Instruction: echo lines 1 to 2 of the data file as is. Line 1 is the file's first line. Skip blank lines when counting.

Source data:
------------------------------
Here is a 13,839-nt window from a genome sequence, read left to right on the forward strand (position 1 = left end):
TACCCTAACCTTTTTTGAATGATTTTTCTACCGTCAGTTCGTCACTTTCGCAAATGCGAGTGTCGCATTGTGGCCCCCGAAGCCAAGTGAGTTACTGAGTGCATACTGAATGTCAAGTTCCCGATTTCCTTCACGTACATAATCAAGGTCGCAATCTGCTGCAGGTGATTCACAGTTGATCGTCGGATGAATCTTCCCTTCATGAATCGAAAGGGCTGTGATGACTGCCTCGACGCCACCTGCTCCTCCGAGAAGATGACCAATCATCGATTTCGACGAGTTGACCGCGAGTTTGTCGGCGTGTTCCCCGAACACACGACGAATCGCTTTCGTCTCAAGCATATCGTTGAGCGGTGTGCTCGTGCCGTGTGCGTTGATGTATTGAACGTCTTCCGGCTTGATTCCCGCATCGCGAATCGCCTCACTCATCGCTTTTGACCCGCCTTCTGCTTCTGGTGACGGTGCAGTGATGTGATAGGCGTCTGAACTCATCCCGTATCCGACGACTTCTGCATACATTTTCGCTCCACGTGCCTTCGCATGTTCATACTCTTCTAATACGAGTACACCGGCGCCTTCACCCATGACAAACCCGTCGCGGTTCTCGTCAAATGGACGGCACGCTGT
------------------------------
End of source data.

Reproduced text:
Here is a 13,839-nt window from a genome sequence, read left to right on the forward strand (position 1 = left end):
TACCCTAACCTTTTTTGAATGATTTTTCTACCGTCAGTTCGTCACTTTCGCAAATGCGAGTGTCGCATTGTGGCCCCCGAAGCCAAGTGAGTTACTGAGTGCATACTGAATGTCAAGTTCCCGATTTCCTTCACGTACATAATCAAGGTCGCAATCTGCTGCAGGTGATTCACAGTTGATCGTCGGATGAATCTTCCCTTCATGAATCGAAAGGGCTGTGATGACTGCCTCGACGCCACCTGCTCCTCCGAGAAGATGACCAATCATCGATTTCGACGAGTTGACCGCGAGTTTGTCGGCGTGTTCCCCGAACACACGACGAATCGCTTTCGTCTCAAGCATATCGTTGAGCGGTGTGCTCGTGCCGTGTGCGTTGATGTATTGAACGTCTTCCGGCTTGATTCCCGCATCGCGAATCGCCTCACTCATCGCTTTTGACCCGCCTTCTGCTTCTGGTGACGGTGCAGTGATGTGATAGGCGTCTGAACTCATCCCGTATCCGACGACTTCTGCATACATTTTCGCTCCACGTGCCTTCGCATGTTCATACTCTTCTAATACGAGTACACCGGCGCCTTCACCCATGACAAACCCGTCGCGGTTCTCGTCAAATGGACGGCACGCTGT